At the memorial of President Franklin Delano Roosevelt, who has the background of “the one who has much” which is often called “Golden Boy” in American society, I met “the ones who have too little” such as the disabled, the poor, and women. Race related topics are not mentioned in this article, but messages of unity and cooperation between the races are also found throughout the memorial. Nearly a century after the Great Depression, we are facing another panic in our global pandemic, where our daily life and life itself are threatened, and in this we stand on the edge of mutual benefit. Looking back at Roosevelt's “New Deal” precedent at this time might provide at least a little hope of offering some of the answers to overcome the situation. Our society as a whole will be able to recover when we stand together to take care of the socially disadvantaged. It is undeniable that for this, leadership with the right values and political philosophy is urgently required. However, I realized that the awareness of each individual, including myself, was first, I decided to proceed with the project of “Hyun Jung Kim Version New Deal” in this time of my life crisis. Why don’t you try “your own New Deal“ together with those who are around you?

The National September 11 Museum: Seen through a Sculptor’s Eyes

The National 9.11 Museum was built on the site of the World Trade Center in Manhattan, New York, and is located between the monument “Reflecting Absence” on the south and north sides of the former Twin Towers. If the September 11 Memorial served as roles of commemorating and remembering the victims, the museum is responsible for stating, documenting, and educating its history and examining the impact of events in progress.
The museum had a sharp, geometrical shape that was difficult to discern when viewed from the front, and was built at a lower height than the surrounding buildings. The exterior walls of the building are made of reflective glass and metal, the surface is designed in stripes, and the combination of these shapes and materials gives the feeling of looking at the part of the collapsed Twin Towers. Norwegian architectural firm Snøhetta, which designed the Pavilion of the 9.11 museum, says saving the remains of the existing World Trade Center was the most important part of the design.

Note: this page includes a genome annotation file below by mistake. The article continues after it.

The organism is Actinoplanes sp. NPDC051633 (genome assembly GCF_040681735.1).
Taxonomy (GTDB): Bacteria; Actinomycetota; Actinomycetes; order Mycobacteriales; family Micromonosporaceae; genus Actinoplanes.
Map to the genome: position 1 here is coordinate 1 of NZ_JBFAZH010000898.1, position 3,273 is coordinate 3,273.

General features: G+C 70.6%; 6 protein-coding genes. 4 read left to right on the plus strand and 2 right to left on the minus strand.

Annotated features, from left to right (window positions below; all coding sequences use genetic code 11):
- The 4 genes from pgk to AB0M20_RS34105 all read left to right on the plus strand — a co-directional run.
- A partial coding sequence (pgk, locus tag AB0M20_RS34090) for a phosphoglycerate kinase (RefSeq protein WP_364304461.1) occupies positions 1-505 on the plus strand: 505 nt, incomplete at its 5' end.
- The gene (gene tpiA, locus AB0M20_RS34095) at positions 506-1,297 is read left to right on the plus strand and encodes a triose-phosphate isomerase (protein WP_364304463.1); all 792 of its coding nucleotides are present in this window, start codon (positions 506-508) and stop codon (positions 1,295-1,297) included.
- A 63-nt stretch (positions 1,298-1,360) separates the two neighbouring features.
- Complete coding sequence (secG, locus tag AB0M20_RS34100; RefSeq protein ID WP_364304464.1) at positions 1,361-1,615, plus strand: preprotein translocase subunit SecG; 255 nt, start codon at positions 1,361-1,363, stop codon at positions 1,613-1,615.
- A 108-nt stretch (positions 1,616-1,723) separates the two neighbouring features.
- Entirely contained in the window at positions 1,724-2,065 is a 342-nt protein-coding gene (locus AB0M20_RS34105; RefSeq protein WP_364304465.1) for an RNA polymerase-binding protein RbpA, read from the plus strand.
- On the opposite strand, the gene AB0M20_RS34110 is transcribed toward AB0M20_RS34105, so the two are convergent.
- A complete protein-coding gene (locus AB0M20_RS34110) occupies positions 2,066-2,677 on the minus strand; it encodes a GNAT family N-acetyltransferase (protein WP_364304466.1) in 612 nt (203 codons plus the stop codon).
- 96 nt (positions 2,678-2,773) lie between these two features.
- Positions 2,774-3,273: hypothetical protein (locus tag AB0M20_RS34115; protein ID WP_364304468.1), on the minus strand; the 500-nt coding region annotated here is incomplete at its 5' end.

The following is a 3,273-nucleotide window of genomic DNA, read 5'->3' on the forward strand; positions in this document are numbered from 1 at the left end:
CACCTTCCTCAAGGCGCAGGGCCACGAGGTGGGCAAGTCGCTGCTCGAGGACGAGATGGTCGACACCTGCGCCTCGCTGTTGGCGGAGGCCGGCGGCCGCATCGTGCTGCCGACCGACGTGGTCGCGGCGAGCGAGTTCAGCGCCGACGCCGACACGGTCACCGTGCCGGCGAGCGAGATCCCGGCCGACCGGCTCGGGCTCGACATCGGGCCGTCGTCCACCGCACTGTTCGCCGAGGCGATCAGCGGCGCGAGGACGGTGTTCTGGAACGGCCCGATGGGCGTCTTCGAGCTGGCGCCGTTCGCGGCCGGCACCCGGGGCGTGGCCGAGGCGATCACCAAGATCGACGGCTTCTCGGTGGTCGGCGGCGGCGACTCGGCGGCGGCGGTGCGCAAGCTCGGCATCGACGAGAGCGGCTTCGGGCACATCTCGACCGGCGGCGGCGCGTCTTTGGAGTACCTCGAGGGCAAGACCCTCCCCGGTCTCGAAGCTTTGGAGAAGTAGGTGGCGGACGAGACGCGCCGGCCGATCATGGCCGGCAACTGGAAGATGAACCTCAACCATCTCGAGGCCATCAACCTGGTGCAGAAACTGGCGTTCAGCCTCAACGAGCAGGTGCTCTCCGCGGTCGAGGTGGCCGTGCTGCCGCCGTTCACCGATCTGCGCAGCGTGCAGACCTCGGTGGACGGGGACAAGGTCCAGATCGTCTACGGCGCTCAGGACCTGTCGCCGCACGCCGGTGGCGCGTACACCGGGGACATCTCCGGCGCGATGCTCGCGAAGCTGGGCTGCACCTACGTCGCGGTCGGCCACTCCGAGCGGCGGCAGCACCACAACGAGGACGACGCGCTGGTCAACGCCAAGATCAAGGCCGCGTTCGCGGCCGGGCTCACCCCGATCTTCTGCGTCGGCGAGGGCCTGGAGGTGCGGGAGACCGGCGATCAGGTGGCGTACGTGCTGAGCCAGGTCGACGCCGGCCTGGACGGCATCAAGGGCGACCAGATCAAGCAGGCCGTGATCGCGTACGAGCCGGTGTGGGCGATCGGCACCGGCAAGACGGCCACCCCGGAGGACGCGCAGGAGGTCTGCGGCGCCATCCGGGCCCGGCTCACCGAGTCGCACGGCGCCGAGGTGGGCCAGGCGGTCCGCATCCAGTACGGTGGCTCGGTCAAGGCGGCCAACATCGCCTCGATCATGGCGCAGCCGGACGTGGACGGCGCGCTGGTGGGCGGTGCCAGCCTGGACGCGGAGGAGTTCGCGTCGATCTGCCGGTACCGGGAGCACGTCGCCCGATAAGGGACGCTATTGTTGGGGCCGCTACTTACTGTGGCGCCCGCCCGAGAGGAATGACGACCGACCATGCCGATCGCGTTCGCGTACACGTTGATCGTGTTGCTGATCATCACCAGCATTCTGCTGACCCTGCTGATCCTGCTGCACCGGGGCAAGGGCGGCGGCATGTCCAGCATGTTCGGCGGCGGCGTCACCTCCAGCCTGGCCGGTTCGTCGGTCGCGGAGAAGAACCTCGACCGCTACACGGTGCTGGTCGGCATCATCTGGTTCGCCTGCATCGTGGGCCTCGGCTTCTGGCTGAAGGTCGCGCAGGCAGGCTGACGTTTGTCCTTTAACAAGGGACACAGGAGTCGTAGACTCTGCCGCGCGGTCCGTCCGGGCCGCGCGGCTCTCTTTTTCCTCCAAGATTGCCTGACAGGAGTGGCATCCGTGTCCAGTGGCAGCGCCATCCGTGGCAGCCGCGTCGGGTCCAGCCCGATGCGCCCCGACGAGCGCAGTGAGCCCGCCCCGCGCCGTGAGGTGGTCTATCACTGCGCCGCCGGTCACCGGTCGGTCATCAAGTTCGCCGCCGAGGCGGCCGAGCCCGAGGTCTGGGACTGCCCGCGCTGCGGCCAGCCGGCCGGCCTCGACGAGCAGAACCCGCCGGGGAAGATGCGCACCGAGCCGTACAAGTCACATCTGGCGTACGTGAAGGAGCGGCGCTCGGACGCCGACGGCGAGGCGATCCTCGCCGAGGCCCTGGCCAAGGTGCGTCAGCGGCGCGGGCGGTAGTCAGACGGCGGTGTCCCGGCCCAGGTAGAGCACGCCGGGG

Entering the museum was more strict than other museums and memorials. After entering a security checkpoint like at an airport, visitors take a long escalator and go to the underground exhibition hall. On one side of the escalator, there are two iron pillars in the shape of large tridents. This has a symbolic meaning that the space of the museum is the same site as the twin towers since those tridents were part of the supporting structure located in front of the northern Twin Tower building. The museum’s interior was darkly lit, giving the impression of entering a deep burial ground in the form of an archaeologically excavated cave. The guide explained that the dark lighting was maintained for the preservation of artifacts in the field. In addition, the darkness created a more reverent and solemn atmosphere, considering that this space is actually the place of sacrifice for many victims and also a place where unidentified bodies are placed.
The tour simulates the actual day of September 11, beginning with a photo of the trade center at 8:30 am, a little before the terrorist attacks. The passage was like a dark tunnel, and there are posters looking for missing people at the time of the incident, projected on the walls and pillars. The cluttered posters, made in their own format, are just silent images but I experienced hallucinations of complex voices of the families as if they were calling their loved ones’ names. After crossing this pathway, one can see the interior of the museum – an open space with a high ceiling.